Gene cart Rhodies on straw USE

Bales of hay will block the winter winds to the chicken run and coop areas. Then next spring these bales will be broken down for mulch in the garden.

Pole barn under sky USEThe chicken condo complex is nestled under our majestic White Oak trees.

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The pool shack, meadow grasses and the wood lot in late October.  

North west side of house with hydragneas geen

Our 1950’s era ranch-style home. Yes, that is an old-fashioned TV antenna not a UFO!

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The pool shack storage shed with our home in the distance.

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The pool complex, storage shack and garden.

I hope you enjoyed you enjoyed a taste of fall on our homestead.

Small House homesteader, Donna

A Cup Half Full and a Belief in Miracles

Gene and I had “The Talk” yesterday. Fall is a time of intensive labor on our homestead; what we call “The Fall Rush.” So much has to be done in a short amount of time, the stress builds and tempers flare. We are working hard to beat the first flakes of snow and the big freeze that is soon to arrive on our SW Michigan property.

Vegetable Garden July 25.15

Our vegetable garden at its peak this past July.

While we do struggle with the massive amounts of work to keep up our homestead and gardens here, I shared with Gene how blessed and fortunate I believe we are.

We are in fact truly privileged. We have health insurance coverage, we have a warm, comfortable and safe home, we own two, paid off vehicles and while none of these belongings are new or fancy, I have made the choice to look at our life like a glass half full and feel the bounty not the scarcity.

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The meadow edge is the perfect habitat for butterfly’s, dragonflies and birds.

I remember vividly when 18 years ago we met at ages 45 and 50, both divorced and he was in massive debt. We had nothing between us except my small, 75-year-old Fairview city home. With only our mid-life energy, a dream and a drive to rebuild our lives together we set a goal to retire here and to build a more sustainable life together.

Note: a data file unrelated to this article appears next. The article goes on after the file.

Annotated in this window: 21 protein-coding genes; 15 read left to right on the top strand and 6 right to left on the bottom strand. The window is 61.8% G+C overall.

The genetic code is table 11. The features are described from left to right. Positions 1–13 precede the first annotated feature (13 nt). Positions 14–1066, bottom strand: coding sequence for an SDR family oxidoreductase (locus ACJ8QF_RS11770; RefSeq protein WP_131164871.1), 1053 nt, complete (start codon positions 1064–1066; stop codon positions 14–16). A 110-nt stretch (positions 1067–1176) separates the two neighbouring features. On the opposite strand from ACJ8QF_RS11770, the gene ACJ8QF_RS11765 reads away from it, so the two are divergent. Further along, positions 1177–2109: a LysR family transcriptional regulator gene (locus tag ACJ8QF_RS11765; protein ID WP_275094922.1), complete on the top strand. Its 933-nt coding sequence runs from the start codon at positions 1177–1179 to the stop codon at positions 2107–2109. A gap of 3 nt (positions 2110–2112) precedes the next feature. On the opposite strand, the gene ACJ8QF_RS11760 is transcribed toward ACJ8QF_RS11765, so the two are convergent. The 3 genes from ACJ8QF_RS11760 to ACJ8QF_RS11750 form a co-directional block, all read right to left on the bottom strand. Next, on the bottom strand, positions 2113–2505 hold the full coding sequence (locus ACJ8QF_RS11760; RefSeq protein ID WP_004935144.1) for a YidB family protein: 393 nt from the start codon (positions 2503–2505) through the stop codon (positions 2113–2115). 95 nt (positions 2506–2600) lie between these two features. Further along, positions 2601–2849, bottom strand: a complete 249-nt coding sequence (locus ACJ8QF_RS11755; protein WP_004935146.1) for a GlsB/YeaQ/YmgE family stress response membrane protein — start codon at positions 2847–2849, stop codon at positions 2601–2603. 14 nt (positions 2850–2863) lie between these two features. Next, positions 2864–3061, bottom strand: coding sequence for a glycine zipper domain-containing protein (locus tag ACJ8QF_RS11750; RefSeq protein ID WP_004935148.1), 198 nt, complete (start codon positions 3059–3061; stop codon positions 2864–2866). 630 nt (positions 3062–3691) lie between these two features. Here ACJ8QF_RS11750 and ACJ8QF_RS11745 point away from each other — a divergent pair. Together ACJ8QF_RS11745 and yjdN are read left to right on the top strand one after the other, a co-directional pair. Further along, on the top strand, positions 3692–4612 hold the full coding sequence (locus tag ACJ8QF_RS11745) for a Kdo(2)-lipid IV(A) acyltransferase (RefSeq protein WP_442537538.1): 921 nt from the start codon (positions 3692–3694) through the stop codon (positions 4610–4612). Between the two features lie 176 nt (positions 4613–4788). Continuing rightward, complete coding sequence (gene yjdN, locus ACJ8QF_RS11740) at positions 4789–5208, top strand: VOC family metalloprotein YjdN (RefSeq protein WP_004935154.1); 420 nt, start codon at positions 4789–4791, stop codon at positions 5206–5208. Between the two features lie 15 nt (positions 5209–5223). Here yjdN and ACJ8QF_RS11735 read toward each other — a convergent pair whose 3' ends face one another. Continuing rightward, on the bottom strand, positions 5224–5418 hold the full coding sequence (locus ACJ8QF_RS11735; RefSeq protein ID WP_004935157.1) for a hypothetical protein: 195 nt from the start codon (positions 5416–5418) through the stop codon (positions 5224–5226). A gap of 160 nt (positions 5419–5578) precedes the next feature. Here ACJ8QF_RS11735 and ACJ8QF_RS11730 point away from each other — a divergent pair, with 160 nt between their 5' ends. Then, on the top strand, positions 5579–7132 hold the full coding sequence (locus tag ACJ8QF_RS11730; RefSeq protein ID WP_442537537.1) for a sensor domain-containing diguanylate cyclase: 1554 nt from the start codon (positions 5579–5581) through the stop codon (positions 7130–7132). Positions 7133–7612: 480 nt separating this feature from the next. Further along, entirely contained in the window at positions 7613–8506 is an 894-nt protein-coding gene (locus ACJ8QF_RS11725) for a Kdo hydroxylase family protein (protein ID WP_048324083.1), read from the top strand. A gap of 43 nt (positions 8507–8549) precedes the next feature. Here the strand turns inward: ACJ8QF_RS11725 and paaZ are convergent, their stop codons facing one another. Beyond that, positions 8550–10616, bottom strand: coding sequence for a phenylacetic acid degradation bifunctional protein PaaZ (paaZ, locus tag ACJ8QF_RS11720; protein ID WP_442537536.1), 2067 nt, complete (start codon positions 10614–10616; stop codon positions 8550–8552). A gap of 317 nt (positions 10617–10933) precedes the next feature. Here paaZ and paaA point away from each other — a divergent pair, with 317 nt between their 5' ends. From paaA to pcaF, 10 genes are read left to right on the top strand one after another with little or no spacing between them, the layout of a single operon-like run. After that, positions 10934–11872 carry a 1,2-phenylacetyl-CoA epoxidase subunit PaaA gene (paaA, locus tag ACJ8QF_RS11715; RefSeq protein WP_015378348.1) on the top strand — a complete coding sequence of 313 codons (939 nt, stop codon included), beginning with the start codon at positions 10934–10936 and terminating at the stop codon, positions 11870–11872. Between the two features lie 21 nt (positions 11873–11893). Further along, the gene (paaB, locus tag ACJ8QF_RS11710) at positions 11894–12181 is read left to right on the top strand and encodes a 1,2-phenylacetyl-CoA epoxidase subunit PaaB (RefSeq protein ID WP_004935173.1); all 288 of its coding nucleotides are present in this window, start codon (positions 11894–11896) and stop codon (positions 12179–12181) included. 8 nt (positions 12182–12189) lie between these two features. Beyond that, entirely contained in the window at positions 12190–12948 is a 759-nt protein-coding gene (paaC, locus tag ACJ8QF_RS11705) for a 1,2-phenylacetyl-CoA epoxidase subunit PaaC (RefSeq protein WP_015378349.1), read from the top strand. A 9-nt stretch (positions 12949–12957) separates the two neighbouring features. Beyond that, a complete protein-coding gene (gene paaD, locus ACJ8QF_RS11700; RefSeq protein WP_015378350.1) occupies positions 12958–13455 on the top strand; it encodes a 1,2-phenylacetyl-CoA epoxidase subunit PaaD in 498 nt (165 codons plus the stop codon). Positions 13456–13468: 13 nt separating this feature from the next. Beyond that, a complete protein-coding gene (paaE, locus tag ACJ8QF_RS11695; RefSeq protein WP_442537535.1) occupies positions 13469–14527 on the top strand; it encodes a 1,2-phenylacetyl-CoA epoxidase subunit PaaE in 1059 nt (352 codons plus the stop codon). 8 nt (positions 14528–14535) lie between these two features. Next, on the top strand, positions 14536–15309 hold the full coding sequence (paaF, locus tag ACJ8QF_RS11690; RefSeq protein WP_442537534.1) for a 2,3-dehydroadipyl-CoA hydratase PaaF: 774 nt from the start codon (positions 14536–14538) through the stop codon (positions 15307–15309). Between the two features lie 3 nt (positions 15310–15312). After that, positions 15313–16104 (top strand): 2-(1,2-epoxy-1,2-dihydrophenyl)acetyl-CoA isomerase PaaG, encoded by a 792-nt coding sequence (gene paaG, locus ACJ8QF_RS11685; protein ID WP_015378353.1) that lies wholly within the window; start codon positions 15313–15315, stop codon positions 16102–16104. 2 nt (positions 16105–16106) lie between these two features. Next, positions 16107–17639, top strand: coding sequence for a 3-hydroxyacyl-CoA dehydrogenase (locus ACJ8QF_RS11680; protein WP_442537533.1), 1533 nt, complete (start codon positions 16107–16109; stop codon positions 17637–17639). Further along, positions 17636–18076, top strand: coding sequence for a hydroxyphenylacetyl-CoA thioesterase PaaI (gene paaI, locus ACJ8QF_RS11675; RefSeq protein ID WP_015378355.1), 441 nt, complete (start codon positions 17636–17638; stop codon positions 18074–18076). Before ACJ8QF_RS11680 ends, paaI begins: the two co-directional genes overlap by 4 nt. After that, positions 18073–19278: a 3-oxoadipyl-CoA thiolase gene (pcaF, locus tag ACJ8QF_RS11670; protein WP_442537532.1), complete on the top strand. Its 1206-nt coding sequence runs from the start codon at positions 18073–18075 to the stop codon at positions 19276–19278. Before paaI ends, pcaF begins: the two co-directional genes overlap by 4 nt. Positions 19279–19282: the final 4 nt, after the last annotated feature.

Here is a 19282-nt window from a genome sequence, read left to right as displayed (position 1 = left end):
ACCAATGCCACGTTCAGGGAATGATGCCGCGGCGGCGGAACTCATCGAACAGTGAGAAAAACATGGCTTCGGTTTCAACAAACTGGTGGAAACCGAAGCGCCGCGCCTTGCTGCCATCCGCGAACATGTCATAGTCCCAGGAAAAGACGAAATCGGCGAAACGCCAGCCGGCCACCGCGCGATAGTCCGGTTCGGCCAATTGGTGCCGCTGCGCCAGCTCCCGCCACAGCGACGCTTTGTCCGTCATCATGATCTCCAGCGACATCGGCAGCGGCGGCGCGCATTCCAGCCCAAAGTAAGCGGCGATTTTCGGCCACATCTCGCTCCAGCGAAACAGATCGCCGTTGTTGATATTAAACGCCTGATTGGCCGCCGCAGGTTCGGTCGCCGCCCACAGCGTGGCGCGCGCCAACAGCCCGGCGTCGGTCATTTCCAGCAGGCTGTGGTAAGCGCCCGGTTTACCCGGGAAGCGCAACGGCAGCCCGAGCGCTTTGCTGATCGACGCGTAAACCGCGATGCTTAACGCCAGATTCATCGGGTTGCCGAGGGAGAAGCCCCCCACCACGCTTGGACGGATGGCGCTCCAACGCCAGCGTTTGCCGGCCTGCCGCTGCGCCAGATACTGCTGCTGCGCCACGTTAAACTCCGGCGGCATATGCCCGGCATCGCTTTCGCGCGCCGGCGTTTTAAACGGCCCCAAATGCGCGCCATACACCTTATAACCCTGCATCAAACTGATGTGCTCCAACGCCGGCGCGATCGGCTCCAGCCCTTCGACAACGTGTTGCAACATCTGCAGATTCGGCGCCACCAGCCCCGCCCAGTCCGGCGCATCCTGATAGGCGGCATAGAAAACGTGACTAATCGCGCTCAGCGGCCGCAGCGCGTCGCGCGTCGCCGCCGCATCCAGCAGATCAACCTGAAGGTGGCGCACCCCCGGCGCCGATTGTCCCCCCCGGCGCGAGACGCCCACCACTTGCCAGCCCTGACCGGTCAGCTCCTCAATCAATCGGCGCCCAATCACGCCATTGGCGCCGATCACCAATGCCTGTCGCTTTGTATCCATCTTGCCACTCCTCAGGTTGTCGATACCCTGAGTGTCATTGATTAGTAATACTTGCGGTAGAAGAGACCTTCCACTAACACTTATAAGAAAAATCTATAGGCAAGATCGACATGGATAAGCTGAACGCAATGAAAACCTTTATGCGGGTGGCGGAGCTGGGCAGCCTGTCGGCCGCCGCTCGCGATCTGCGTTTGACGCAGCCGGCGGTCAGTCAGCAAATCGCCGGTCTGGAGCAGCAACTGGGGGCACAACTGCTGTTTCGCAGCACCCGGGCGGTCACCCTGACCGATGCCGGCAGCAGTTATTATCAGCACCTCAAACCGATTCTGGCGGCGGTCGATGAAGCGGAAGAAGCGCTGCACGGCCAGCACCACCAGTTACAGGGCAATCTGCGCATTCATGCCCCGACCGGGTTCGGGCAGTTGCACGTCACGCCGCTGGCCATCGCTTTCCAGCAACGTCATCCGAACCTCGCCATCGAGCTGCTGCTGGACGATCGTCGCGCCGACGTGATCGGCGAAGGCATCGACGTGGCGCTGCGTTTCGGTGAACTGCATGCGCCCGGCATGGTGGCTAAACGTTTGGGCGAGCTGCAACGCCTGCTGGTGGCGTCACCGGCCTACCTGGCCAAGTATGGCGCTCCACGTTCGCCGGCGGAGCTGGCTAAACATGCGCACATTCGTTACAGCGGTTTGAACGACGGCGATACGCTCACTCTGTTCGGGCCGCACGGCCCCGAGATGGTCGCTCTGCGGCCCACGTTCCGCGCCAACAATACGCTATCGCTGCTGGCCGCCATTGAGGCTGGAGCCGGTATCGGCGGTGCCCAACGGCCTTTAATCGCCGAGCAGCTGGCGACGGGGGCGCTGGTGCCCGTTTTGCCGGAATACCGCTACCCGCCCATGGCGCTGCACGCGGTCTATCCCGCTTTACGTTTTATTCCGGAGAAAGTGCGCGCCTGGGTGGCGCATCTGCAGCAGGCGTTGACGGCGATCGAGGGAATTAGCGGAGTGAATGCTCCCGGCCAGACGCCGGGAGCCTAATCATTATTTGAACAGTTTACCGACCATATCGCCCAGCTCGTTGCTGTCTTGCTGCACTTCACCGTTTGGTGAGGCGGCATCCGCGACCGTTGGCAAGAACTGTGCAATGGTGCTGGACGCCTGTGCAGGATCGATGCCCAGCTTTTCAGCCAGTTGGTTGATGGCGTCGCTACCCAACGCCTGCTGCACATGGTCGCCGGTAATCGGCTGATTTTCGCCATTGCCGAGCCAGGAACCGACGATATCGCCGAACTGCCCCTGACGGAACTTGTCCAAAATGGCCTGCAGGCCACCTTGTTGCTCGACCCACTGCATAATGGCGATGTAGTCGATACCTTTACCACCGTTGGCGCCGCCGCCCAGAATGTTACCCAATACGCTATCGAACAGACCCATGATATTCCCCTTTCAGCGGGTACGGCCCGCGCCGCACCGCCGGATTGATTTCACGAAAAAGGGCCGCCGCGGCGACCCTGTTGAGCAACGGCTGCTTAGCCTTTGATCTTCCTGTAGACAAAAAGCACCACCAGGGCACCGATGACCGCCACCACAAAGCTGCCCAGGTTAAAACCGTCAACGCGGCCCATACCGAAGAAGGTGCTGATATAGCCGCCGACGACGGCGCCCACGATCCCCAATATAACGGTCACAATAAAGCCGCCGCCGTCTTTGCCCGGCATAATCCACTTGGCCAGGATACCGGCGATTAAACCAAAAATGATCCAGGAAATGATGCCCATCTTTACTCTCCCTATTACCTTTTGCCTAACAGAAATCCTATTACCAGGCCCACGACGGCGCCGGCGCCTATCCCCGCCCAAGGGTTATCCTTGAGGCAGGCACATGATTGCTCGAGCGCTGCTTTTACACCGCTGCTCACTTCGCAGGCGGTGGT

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One of our four rescued Cochin Bantams.

With the tools of a strict budget, books, the Internet and nothing but the hard work from our own four hands we now own a productive 5-acres, a nicely fixed up older home, food gardens, chickens and a debt-free retirement. Neither of us had high paying jobs, divorce support or an inheritance – just a solid plan, a belief in the abundance of the Universe and our trust that miracles can happen and one did.

Apples egg chives todays harvest

Today’s homestead gatherings’ apples, chives and a Rhode Island Red egg!

I am grateful for every sunrise, every tomato and apple and every day of good health. We are not just counting our years…we are making our years count.

4 275 gallon totes

Our water collection and storage system irrigates our property.

Here a piece written by Permaculture expert, Ben Faulk…it says what I would like to articulate today but cannot.

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The chicken coop, run (in progress) and water trough from the vegetable garden.

“Perhaps it’s good when something you expect doesn’t happen because it enables you to appreciate all the other things you might have missed. And as long as we’re sufficiently fed, what’s life about anyway? Certainly, for me anyway, NOT simply more physical yields. This makes me think of Fukuoka’s dictum that “the ultimate goal of farming is not the cultivation of crops but the perfection of human beings.” I don’t like the word “perfect” but with each passing year I find myself agreeing with him more about a lot of things. In permaculture we say “Obtain a Yield.” Hmmm. Sounds a bit colonial for permaculture. And “A” yield? Singular? Color, shade, aroma, beauty, companionship, pollen, soil, nesting habitat, oxygen. All these things and many more have already been yields of these trees and they’re just getting started. At some point a tree’s yield in fruit or nut or wood becomes a bonus, not it’s core value. We need to eat, to be sure. But yields are subtle and myriad. “Get a Yield?” Sure. But perhaps we should say instead “Don’t forget to notice all the yields.”

Our Small House homestead yields are more than just tasty organic food and eggs, our yields also include a safe, warm home, a healthy organic environment of plentiful oxygen provided by majestic White Oak trees, their leaves and the blessings of flowers, sunshine, clean air and human happiness.

Small House homesteader, Donna